Here are a couple of cool tricks to help you with using your multifunctional printer and desktop printers. I have two sheets of 8.5×11 paper. When this paper is manufactured on giant machines, it goes through a series of processes where it lays these tiny fibers down in a specific direction. Knowing which direction the paper is laid will help me understand how to put the paper into the machine, which helps me have fewer service issues because as the paper goes through the machine, it needs to bend a certain way while it’s printed. Here is the cool trick:
I will take this 8.5×11 sheet of paper and tear it down part ways vertically and then again horizontally. In the video, the paper ripped a straight line in the vertical direction but tore diagonally in the horizontal direction. Because the paper ripped a straight line in the paper’s vertical direction, it tells me the paper fibers are running down the sheet by 11 inches.
The second cool test is bending the paper. This test is with an 8.5×11 sheet of paper. Bend the paper to where the 8.5-inch sides touch, and then bend it where the 11-inch sides touch. When bending, you’ll notice you get more resistance in one direction than another; in the video bending it where the 8.5-inch sides touched caused more resistance than bending it where the 11-inch sides touched. What that tells me is the paper fibers run down the page 11 inches, as we found in the rip test.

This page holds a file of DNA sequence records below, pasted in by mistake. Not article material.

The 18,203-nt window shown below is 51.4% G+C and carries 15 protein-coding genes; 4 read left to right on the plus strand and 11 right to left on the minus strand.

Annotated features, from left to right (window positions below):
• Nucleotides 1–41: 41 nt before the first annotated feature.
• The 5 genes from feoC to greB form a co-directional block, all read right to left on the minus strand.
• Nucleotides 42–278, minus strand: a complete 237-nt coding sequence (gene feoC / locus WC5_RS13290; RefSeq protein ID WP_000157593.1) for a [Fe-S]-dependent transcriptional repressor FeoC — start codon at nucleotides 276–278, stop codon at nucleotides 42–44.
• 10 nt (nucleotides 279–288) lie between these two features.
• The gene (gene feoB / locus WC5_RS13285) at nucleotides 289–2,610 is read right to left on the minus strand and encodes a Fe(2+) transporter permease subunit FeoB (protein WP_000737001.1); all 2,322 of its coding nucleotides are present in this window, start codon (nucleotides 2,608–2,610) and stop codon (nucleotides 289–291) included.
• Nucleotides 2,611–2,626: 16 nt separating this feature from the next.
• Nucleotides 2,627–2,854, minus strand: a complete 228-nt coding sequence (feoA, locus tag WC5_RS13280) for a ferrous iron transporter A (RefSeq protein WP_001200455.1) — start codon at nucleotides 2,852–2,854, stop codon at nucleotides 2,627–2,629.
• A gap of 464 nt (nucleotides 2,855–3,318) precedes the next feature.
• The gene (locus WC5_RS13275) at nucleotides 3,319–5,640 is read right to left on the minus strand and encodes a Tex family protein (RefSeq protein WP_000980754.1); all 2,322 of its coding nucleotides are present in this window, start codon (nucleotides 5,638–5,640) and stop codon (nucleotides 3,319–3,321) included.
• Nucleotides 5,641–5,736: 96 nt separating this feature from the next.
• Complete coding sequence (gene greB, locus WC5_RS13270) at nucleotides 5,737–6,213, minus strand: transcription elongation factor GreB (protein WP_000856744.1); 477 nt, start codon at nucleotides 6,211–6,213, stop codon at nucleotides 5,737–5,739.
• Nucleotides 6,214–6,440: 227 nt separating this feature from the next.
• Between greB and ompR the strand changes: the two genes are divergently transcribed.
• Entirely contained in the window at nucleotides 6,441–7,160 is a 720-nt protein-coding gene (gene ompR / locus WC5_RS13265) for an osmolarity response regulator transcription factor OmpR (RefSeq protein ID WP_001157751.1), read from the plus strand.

So when inserting the ream of paper into the machine, I’m going to want to insert it short edge first. This way will cause less resistance, paper jams, and service issues. Follow us for more tips!